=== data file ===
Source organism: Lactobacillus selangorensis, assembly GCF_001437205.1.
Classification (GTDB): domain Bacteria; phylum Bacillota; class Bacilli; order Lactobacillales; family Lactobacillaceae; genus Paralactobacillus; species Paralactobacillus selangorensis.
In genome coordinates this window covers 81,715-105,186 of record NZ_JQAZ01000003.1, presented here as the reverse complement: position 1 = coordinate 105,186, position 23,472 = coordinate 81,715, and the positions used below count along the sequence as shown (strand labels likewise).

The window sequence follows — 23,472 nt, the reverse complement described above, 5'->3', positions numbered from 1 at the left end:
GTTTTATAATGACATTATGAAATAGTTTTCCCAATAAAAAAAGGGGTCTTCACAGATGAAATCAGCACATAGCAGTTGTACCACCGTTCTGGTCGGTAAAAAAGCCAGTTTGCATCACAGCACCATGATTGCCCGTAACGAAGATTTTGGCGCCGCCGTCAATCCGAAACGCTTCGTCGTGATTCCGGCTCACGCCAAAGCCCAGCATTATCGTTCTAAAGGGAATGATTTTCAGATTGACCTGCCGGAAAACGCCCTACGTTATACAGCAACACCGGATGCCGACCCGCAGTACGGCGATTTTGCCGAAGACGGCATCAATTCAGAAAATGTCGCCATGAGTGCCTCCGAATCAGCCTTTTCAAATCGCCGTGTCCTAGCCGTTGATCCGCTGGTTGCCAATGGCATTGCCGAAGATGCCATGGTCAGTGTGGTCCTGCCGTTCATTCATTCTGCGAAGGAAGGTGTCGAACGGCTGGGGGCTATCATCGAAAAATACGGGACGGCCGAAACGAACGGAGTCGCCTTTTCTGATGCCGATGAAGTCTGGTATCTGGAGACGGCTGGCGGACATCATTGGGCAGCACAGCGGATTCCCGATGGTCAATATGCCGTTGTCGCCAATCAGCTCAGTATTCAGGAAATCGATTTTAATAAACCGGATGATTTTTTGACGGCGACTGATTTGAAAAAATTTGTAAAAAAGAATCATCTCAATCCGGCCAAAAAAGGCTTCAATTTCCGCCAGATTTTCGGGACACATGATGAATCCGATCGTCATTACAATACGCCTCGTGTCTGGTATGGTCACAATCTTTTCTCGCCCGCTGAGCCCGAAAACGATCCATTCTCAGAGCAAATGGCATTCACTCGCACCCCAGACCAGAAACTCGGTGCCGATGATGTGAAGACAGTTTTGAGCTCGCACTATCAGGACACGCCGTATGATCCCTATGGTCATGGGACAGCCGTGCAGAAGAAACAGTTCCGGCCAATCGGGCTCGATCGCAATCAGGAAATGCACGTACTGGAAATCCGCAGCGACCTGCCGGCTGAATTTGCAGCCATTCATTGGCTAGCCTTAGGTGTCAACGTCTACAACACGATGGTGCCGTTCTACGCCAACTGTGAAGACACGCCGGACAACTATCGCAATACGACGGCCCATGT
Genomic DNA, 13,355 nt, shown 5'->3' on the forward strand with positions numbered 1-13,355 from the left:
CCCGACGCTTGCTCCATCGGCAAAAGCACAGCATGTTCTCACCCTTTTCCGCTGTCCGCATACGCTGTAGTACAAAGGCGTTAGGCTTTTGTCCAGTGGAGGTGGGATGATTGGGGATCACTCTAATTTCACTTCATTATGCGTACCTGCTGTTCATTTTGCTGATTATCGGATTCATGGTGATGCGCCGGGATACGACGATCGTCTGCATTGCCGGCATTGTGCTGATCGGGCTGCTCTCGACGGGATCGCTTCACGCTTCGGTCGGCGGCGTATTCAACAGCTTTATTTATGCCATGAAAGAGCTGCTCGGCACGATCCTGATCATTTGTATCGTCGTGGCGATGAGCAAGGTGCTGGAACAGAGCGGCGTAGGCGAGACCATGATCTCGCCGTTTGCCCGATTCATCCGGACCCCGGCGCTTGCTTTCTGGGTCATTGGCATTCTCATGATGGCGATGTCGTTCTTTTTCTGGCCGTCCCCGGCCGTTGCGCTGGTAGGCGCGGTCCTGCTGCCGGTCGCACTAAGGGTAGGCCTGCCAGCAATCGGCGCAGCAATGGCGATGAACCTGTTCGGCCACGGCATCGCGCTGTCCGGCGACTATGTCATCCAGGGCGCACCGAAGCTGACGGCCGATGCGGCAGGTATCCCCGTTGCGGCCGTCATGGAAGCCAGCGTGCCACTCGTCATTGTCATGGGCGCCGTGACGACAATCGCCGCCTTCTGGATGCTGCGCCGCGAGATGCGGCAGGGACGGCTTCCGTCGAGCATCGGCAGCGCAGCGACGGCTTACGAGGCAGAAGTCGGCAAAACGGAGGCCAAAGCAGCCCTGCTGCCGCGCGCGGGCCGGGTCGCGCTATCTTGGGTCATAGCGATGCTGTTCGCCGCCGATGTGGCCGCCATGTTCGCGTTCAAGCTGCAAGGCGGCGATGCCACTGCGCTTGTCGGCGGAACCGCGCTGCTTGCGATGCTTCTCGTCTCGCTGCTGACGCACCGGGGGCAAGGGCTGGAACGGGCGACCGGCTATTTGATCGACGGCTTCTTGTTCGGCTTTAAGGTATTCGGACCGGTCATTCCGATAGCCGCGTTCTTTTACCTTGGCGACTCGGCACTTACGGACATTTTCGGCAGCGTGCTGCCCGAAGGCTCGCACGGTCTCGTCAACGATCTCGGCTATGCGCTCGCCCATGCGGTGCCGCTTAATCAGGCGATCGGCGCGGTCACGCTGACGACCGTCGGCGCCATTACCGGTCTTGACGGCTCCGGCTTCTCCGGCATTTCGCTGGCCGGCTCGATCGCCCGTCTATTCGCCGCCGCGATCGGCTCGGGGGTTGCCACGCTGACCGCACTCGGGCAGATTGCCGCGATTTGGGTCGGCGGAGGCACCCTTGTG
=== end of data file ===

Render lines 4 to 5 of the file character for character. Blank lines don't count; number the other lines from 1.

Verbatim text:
The window sequence follows — 23,472 nt, the reverse complement described above, 5'->3', positions numbered from 1 at the left end:
GTTTTATAATGACATTATGAAATAGTTTTCCCAATAAAAAAAGGGGTCTTCACAGATGAAATCAGCACATAGCAGTTGTACCACCGTTCTGGTCGGTAAAAAAGCCAGTTTGCATCACAGCACCATGATTGCCCGTAACGAAGATTTTGGCGCCGCCGTCAATCCGAAACGCTTCGTCGTGATTCCGGCTCACGCCAAAGCCCAGCATTATCGTTCTAAAGGGAATGATTTTCAGATTGACCTGCCGGAAAACGCCCTACGTTATACAGCAACACCGGATGCCGACCCGCAGTACGGCGATTTTGCCGAAGACGGCATCAATTCAGAAAATGTCGCCATGAGTGCCTCCGAATCAGCCTTTTCAAATCGCCGTGTCCTAGCCGTTGATCCGCTGGTTGCCAATGGCATTGCCGAAGATGCCATGGTCAGTGTGGTCCTGCCGTTCATTCATTCTGCGAAGGAAGGTGTCGAACGGCTGGGGGCTATCATCGAAAAATACGGGACGGCCGAAACGAACGGAGTCGCCTTTTCTGATGCCGATGAAGTCTGGTATCTGGAGACGGCTGGCGGACATCATTGGGCAGCACAGCGGATTCCCGATGGTCAATATGCCGTTGTCGCCAATCAGCTCAGTATTCAGGAAATCGATTTTAATAAACCGGATGATTTTTTGACGGCGACTGATTTGAAAAAATTTGTAAAAAAGAATCATCTCAATCCGGCCAAAAAAGGCTTCAATTTCCGCCAGATTTTCGGGACACATGATGAATCCGATCGTCATTACAATACGCCTCGTGTCTGGTATGGTCACAATCTTTTCTCGCCCGCTGAGCCCGAAAACGATCCATTCTCAGAGCAAATGGCATTCACTCGCACCCCAGACCAGAAACTCGGTGCCGATGATGTGAAGACAGTTTTGAGCTCGCACTATCAGGACACGCCGTATGATCCCTATGGTCATGGGACAGCCGTGCAGAAGAAACAGTTCCGGCCAATCGGGCTCGATCGCAATCAGGAAATGCACGTACTGGAAATCCGCAGCGACCTGCCGGCTGAATTTGCAGCCATTCATTGGCTAGCCTTAGGTGTCAACGTCTACAACACGATGGTGCCGTTCTACGCCAACTGTGAAGACACGCCGGACAACTATCGCAATACGACGGCCCATGT